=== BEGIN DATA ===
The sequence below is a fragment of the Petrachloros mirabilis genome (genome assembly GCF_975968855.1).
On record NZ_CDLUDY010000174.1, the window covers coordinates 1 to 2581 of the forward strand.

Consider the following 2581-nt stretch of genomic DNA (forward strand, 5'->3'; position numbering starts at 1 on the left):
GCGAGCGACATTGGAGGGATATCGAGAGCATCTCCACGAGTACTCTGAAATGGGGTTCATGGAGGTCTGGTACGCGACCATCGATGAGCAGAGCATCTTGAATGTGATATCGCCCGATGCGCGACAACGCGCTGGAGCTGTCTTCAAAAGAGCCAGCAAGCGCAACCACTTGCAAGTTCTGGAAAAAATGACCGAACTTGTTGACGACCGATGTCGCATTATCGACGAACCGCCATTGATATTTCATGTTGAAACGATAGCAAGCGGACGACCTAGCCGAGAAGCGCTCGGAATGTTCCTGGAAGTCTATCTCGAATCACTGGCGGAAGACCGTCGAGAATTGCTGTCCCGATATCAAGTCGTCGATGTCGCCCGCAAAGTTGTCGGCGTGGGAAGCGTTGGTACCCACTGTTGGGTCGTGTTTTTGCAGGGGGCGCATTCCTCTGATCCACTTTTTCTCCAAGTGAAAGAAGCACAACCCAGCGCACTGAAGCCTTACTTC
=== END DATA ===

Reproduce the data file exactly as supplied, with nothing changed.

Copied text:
The sequence below is a fragment of the Petrachloros mirabilis genome (genome assembly GCF_975968855.1).
On record NZ_CDLUDY010000174.1, the window covers coordinates 1 to 2581 of the forward strand.

Consider the following 2581-nt stretch of genomic DNA (forward strand, 5'->3'; position numbering starts at 1 on the left):
GCGAGCGACATTGGAGGGATATCGAGAGCATCTCCACGAGTACTCTGAAATGGGGTTCATGGAGGTCTGGTACGCGACCATCGATGAGCAGAGCATCTTGAATGTGATATCGCCCGATGCGCGACAACGCGCTGGAGCTGTCTTCAAAAGAGCCAGCAAGCGCAACCACTTGCAAGTTCTGGAAAAAATGACCGAACTTGTTGACGACCGATGTCGCATTATCGACGAACCGCCATTGATATTTCATGTTGAAACGATAGCAAGCGGACGACCTAGCCGAGAAGCGCTCGGAATGTTCCTGGAAGTCTATCTCGAATCACTGGCGGAAGACCGTCGAGAATTGCTGTCCCGATATCAAGTCGTCGATGTCGCCCGCAAAGTTGTCGGCGTGGGAAGCGTTGGTACCCACTGTTGGGTCGTGTTTTTGCAGGGGGCGCATTCCTCTGATCCACTTTTTCTCCAAGTGAAAGAAGCACAACCCAGCGCACTGAAGCCTTACTTC